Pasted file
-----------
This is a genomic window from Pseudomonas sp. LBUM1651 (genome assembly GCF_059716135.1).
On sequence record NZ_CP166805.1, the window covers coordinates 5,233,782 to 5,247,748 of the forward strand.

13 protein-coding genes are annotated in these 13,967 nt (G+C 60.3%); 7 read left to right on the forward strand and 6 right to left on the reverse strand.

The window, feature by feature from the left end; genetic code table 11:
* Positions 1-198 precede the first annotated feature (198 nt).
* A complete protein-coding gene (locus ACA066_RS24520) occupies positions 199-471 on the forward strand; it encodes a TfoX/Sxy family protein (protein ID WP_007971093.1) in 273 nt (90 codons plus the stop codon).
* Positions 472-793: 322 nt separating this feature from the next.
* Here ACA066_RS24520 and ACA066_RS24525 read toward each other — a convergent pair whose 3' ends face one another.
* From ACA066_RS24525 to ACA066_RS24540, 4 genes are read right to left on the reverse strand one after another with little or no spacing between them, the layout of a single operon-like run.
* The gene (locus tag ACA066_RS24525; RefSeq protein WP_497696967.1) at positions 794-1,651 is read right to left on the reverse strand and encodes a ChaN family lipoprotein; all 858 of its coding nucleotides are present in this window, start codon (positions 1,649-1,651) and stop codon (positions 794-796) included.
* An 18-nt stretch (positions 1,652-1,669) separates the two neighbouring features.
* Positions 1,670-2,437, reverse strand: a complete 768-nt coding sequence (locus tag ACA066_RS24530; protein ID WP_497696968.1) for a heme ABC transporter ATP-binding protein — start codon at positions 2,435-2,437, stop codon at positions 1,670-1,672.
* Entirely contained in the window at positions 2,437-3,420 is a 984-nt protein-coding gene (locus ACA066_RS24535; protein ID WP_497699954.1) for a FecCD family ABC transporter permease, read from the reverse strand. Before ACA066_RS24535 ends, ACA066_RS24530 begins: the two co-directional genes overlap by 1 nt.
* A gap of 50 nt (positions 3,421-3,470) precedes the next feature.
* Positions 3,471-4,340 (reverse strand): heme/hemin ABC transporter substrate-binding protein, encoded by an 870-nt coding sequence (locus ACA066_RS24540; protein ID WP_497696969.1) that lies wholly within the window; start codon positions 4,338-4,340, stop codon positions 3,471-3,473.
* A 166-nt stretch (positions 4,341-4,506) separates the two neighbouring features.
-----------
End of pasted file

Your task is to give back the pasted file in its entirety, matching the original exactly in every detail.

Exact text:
This is a genomic window from Pseudomonas sp. LBUM1651 (genome assembly GCF_059716135.1).
On sequence record NZ_CP166805.1, the window covers coordinates 5,233,782 to 5,247,748 of the forward strand.

13 protein-coding genes are annotated in these 13,967 nt (G+C 60.3%); 7 read left to right on the forward strand and 6 right to left on the reverse strand.

The window, feature by feature from the left end; genetic code table 11:
* Positions 1-198 precede the first annotated feature (198 nt).
* A complete protein-coding gene (locus ACA066_RS24520) occupies positions 199-471 on the forward strand; it encodes a TfoX/Sxy family protein (protein ID WP_007971093.1) in 273 nt (90 codons plus the stop codon).
* Positions 472-793: 322 nt separating this feature from the next.
* Here ACA066_RS24520 and ACA066_RS24525 read toward each other — a convergent pair whose 3' ends face one another.
* From ACA066_RS24525 to ACA066_RS24540, 4 genes are read right to left on the reverse strand one after another with little or no spacing between them, the layout of a single operon-like run.
* The gene (locus tag ACA066_RS24525; RefSeq protein WP_497696967.1) at positions 794-1,651 is read right to left on the reverse strand and encodes a ChaN family lipoprotein; all 858 of its coding nucleotides are present in this window, start codon (positions 1,649-1,651) and stop codon (positions 794-796) included.
* An 18-nt stretch (positions 1,652-1,669) separates the two neighbouring features.
* Positions 1,670-2,437, reverse strand: a complete 768-nt coding sequence (locus tag ACA066_RS24530; protein ID WP_497696968.1) for a heme ABC transporter ATP-binding protein — start codon at positions 2,435-2,437, stop codon at positions 1,670-1,672.
* Entirely contained in the window at positions 2,437-3,420 is a 984-nt protein-coding gene (locus ACA066_RS24535; protein ID WP_497699954.1) for a FecCD family ABC transporter permease, read from the reverse strand. Before ACA066_RS24535 ends, ACA066_RS24530 begins: the two co-directional genes overlap by 1 nt.
* A gap of 50 nt (positions 3,421-3,470) precedes the next feature.
* Positions 3,471-4,340 (reverse strand): heme/hemin ABC transporter substrate-binding protein, encoded by an 870-nt coding sequence (locus ACA066_RS24540; protein ID WP_497696969.1) that lies wholly within the window; start codon positions 4,338-4,340, stop codon positions 3,471-3,473.
* A 166-nt stretch (positions 4,341-4,506) separates the two neighbouring features.